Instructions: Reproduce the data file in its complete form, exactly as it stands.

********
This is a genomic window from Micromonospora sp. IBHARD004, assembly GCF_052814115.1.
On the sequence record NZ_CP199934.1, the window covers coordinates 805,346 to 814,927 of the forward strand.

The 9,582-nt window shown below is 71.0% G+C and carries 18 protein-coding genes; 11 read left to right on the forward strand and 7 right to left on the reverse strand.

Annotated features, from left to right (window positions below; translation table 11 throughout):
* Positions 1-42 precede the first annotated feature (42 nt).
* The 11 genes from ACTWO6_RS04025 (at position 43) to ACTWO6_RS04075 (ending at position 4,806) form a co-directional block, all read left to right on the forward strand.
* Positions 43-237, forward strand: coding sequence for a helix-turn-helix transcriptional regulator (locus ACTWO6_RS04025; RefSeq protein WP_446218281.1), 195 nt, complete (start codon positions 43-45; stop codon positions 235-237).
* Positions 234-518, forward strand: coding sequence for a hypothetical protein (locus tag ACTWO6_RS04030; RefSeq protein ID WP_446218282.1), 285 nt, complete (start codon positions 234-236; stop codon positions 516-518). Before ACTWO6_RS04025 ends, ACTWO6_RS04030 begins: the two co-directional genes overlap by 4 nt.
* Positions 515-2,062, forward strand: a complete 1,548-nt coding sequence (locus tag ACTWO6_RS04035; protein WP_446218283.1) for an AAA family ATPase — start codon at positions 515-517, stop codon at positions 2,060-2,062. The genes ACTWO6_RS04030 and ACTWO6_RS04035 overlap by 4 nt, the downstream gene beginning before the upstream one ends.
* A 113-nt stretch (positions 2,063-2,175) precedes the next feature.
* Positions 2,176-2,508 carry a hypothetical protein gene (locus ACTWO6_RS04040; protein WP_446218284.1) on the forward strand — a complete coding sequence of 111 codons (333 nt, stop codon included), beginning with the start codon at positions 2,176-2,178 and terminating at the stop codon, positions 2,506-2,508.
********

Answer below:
This is a genomic window from Micromonospora sp. IBHARD004, assembly GCF_052814115.1.
On the sequence record NZ_CP199934.1, the window covers coordinates 805,346 to 814,927 of the forward strand.

The 9,582-nt window shown below is 71.0% G+C and carries 18 protein-coding genes; 11 read left to right on the forward strand and 7 right to left on the reverse strand.

Annotated features, from left to right (window positions below; translation table 11 throughout):
* Positions 1-42 precede the first annotated feature (42 nt).
* The 11 genes from ACTWO6_RS04025 (at position 43) to ACTWO6_RS04075 (ending at position 4,806) form a co-directional block, all read left to right on the forward strand.
* Positions 43-237, forward strand: coding sequence for a helix-turn-helix transcriptional regulator (locus ACTWO6_RS04025; RefSeq protein WP_446218281.1), 195 nt, complete (start codon positions 43-45; stop codon positions 235-237).
* Positions 234-518, forward strand: coding sequence for a hypothetical protein (locus tag ACTWO6_RS04030; RefSeq protein ID WP_446218282.1), 285 nt, complete (start codon positions 234-236; stop codon positions 516-518). Before ACTWO6_RS04025 ends, ACTWO6_RS04030 begins: the two co-directional genes overlap by 4 nt.
* Positions 515-2,062, forward strand: a complete 1,548-nt coding sequence (locus tag ACTWO6_RS04035; protein WP_446218283.1) for an AAA family ATPase — start codon at positions 515-517, stop codon at positions 2,060-2,062. The genes ACTWO6_RS04030 and ACTWO6_RS04035 overlap by 4 nt, the downstream gene beginning before the upstream one ends.
* A 113-nt stretch (positions 2,063-2,175) precedes the next feature.
* Positions 2,176-2,508 carry a hypothetical protein gene (locus ACTWO6_RS04040; protein WP_446218284.1) on the forward strand — a complete coding sequence of 111 codons (333 nt, stop codon included), beginning with the start codon at positions 2,176-2,178 and terminating at the stop codon, positions 2,506-2,508.